WebDD07: Microformats HTML to API (Glen Jones)

Review: Microformats HTML to API at WebDD Conference 07 9:30 to 10:30

This was the first talk of the day, it was in the smallest room but it was packed to overflowing (people were sitting on the floor!) which is surely a good sign for the future of Microformats. The first part of the talk was a whirlwind tour of Microformats - what they are, how they're used and some examples. I was already familiar with this material so I didn't make any notes. The most interesting bit (for me) was the slide with a quote from Dan Cedarholm which referred to Microformats as 'oblivious development' - by adding semantic value to your markup you allow other to build value on top of it while you remain oblivious. A quick search today reveals I've been a bit oblivious myself, as this term seems to be in quite common use in the community, but at the time I thought it was nice.

In the second half of the talk Glen went on to the API part. His basic premise was that you should just add Microformats randomly to your web app and hope that the seeds would grow, you should think about how developers might want to use the information in your site and organise it in a consistent manner. He listed his REST-like principals for Microformats as API:

  • Design URLs for maximum clarity and discoverability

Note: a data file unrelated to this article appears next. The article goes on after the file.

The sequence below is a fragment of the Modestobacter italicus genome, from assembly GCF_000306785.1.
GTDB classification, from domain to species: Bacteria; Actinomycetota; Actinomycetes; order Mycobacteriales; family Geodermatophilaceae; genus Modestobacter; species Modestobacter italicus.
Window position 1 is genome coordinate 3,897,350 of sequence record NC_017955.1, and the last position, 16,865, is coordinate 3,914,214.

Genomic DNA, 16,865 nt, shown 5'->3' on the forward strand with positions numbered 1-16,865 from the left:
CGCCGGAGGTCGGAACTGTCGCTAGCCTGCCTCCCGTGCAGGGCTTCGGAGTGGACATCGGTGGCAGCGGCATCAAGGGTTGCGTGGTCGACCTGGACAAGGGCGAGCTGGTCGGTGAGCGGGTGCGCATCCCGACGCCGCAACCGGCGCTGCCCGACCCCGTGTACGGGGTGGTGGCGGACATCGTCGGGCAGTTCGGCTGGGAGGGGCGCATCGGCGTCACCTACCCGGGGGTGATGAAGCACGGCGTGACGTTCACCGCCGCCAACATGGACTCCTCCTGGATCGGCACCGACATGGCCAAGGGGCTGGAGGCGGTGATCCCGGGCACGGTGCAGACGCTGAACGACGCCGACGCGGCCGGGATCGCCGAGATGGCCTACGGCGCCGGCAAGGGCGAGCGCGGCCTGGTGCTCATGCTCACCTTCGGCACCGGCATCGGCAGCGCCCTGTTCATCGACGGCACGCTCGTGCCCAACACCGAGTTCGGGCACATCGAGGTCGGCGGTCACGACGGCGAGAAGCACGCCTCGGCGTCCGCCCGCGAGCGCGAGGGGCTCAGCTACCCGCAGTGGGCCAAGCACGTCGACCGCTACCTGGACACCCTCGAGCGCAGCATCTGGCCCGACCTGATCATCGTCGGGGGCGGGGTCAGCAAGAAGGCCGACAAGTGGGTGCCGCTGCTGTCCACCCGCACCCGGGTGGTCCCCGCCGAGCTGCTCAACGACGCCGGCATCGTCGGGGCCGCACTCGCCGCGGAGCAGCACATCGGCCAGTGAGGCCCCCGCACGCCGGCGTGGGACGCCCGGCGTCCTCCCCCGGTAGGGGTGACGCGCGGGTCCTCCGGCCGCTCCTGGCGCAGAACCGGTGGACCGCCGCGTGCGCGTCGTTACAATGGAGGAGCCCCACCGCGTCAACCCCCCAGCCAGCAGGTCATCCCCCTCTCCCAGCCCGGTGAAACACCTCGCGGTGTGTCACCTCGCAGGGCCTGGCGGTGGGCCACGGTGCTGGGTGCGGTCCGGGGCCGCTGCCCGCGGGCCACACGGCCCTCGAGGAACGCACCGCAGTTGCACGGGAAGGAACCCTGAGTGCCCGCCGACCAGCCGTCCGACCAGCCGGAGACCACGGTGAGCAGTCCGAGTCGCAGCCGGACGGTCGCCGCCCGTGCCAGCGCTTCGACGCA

• Design URLs into a schema to act as an API (his term here was 'faceted structures'
  • Remember URLs have semantic importance
  • Remember URLs can look and act like method calls (ie. composability of URL values, like searching by multiple tags in del.icio.us)
  • Use HTTP verbs that work (a la REST, though Glen felt PUT and DELETE were not practical currently and POST should be used for updates)

His final advice for APIs was borrowed from the Microformat ethos: keep it simple. Simplicity gives you a lower barrier to entry which in turn increase the chance of take up. There was quite a long question and answer session after the talk which demonstrated Glen's in depth knowledge of the subject (in fact he appeared, to me, a lot more comfortable and knowledgeable in this interactive role than he had in the first part of the talk).

Overall pretty good, 4 out of 5. I think, given the popularity of this talk, there was scope for having an introductory session and one or more advanced sessions rather than having to rush through the first half of it, but I learned a few things and enjoyed it.

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